Lytro-like Camera Could Be In Your Next Smartphone

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The camera is one of the biggest selling points in a smartphone these days. Nokia has their PureView camera, while HTC just announced their “UltraPixel” camera in the HTC One. Now DigitalOptics want its “Mems|Cam” camera technology in your next smartphone.

At Mobile World Congress this year, DigitalOptics revealed its Mems|Cam camera that can capture images and let you change their focus afterward. This sounds like a similar technology that Lytro introduced a couple of years ago. However, the MEM|Cam technology works a bit differently.  (more…)

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Microsoft’s Skype Purchase is Paying Off

skype logo money

The $8.5 billion purchase of Skype is starting to look fairly priced for Microsoft. According to Bloomberg, Microsoft’s Skype unit is reaching $2 billion in annual sales. Skype at the time of acquisition in 2011, had annual sales of $800 million.

However, Microsoft’s own enterprise communication solution–Lync, is lumped into Skype’s department. The Bloomberg report did not mention what percentage of sales Skype and Lync generate separately.

Lync is Microsoft’s homegrown enterprise communication tool and has existed prior to the purchase of Skype. It’s one of the premier internet telecommunications for enterprise competing with Cisco Systems. Out of the Fortune’s 100 companies, 90 rely on Microsoft Lync for their internet telecommunication solution. Lync currently has over 5 million users. (more…)

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Windows 8 Has 750,000 Apps via BlueStacks, But Does It Matter?

BlueStacks-App-Player

A couple of weeks ago, I wrote about Socketeq’s WindowsAndroid. It basically allows Android OS to run on Windows natively. However, the future is uncertain since the developers of WindowsAndroid have not made their commitment clear.

Luckily WindowsAndroid isn’t the only solution. BlueStacks has been available for Windows for a while now. This week, the guys behind BlueStacks has announced support for Windows 8 and specifically the Surface Pro. Windows 8 users can now download the beta version and get over 750,000 android apps working with multi-touch support.  (more…)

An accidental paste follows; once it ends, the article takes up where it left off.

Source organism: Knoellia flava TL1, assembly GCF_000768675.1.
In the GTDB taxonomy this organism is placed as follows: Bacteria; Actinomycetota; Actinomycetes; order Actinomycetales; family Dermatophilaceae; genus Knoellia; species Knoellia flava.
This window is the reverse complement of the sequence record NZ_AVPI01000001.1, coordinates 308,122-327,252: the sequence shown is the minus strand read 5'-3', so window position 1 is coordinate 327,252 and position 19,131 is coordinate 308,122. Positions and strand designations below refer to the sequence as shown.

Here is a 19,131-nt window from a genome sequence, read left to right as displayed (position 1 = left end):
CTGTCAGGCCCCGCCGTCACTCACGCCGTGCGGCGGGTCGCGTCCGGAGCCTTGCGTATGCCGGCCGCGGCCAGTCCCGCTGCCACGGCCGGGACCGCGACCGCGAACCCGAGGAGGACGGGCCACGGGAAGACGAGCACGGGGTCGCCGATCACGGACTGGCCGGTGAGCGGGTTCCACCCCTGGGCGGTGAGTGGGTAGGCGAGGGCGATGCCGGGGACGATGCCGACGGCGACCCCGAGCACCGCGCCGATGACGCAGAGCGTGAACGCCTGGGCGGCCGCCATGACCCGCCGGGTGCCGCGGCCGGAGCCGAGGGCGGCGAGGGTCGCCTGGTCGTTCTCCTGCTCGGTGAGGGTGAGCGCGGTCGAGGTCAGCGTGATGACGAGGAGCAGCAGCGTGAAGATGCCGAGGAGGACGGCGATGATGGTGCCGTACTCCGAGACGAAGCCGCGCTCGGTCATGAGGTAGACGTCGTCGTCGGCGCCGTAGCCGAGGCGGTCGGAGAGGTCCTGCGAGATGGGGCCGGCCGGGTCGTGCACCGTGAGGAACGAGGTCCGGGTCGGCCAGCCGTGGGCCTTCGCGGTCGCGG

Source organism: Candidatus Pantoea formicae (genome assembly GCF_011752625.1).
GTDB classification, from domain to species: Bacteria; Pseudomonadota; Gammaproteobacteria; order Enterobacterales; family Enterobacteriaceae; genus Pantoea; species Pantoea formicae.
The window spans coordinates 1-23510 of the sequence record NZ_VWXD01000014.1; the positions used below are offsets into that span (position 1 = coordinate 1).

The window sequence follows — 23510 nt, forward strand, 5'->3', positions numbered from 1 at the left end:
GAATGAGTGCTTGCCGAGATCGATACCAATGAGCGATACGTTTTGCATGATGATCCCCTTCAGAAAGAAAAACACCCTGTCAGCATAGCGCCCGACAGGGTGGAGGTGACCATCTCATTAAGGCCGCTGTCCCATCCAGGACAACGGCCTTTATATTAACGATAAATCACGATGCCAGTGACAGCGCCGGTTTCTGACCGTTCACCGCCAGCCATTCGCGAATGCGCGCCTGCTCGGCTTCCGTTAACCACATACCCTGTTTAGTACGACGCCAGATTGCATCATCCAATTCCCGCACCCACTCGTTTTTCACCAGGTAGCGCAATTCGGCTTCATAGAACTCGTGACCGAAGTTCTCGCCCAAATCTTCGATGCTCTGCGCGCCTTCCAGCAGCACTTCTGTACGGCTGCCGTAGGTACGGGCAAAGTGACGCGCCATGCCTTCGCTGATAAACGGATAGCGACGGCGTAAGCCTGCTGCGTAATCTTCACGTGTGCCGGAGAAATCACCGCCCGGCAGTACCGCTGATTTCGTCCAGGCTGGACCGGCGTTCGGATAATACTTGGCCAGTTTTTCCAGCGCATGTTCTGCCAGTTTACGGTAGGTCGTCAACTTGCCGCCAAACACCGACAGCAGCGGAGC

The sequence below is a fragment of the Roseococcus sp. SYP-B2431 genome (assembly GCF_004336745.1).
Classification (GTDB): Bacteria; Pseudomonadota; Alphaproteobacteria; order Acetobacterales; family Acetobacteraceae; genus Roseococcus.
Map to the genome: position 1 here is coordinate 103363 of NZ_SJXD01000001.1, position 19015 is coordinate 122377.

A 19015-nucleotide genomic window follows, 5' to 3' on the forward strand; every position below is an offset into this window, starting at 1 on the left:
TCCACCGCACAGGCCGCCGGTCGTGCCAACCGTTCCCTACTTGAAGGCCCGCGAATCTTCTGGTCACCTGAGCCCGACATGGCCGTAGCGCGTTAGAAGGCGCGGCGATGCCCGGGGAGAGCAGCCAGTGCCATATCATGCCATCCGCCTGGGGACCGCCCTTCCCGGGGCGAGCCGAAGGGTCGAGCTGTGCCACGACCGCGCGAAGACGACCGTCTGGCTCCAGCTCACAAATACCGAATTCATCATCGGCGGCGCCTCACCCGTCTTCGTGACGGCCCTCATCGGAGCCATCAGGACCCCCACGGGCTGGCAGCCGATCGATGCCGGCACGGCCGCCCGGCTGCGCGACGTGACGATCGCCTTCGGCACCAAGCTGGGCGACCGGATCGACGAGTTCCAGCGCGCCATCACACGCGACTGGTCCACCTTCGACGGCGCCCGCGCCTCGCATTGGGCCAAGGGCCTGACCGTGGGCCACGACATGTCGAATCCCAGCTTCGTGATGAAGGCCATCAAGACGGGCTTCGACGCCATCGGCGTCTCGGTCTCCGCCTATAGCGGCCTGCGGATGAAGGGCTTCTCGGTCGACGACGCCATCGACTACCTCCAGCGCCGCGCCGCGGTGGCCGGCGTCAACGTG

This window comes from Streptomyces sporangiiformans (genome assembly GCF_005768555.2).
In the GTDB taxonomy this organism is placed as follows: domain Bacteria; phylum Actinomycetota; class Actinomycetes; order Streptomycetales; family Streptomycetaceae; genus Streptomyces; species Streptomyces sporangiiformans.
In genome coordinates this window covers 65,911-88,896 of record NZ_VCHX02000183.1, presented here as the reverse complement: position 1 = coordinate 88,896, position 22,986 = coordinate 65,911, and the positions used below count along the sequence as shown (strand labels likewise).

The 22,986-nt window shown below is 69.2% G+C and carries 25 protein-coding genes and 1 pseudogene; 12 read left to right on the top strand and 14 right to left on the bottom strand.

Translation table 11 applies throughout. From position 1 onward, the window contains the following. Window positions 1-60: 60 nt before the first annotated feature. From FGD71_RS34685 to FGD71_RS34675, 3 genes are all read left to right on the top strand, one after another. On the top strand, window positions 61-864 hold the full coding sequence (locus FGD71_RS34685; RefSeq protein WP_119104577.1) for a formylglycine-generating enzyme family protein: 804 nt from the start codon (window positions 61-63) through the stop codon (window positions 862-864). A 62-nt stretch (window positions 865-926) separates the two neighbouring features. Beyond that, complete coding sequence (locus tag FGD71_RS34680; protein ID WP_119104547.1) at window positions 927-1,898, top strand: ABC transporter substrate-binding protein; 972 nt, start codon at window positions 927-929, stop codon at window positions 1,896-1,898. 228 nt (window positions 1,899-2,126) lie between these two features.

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Microsoft Helps Bring Contre Jour to the Web

contre jour ieInternet Explorer gets a lot of bad reps for its monopoly stagnancy in the Web 1.0 days, and it deserved so. Putting its legacy aside, the IE team gave ways to many of the essential layers that power the modern Web 2.0 and browser technologies today. Such technologies include hardware acceleration and multi-touch standard for browsers. It’s now possible to develop advance web apps and games for the modern web landscape. (more…)

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New Light-Control Glass Can Change Between Reflective and Transparent [Video]

AIST light-control

The Advanced Industrial Science and Technology Institute (AIST) of Japan has developed a new type of “light-controlling” sheet that can switch between reflective and transparent states. AIST said the method can be applied to any glass panel to give it the ability of changing the opacity level. The trick is done by applying voltage to a microscopic gap filled with hydrogen between the acrylic sheet and the glass panel.

A similar electrochromic glass solution is already commercialized. That method, however, only frosts the glass panel instead of blocking the lights. Thus, light can still pass through and raise the temperature of the panel. (more…)

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Week in Microsoft: Surface vs. Nemo, Why Xbox Was Created, and Windows Blue?

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Anyone on the east coast mobile? Let’s hope not too many of you are stranded due to Nemo (who comes up with these storm names anyway?). You’re not the only ones Nemo snowed in though. Microsoft cancelled their Surface Pro launch event in New York yesterday due to the blizzard.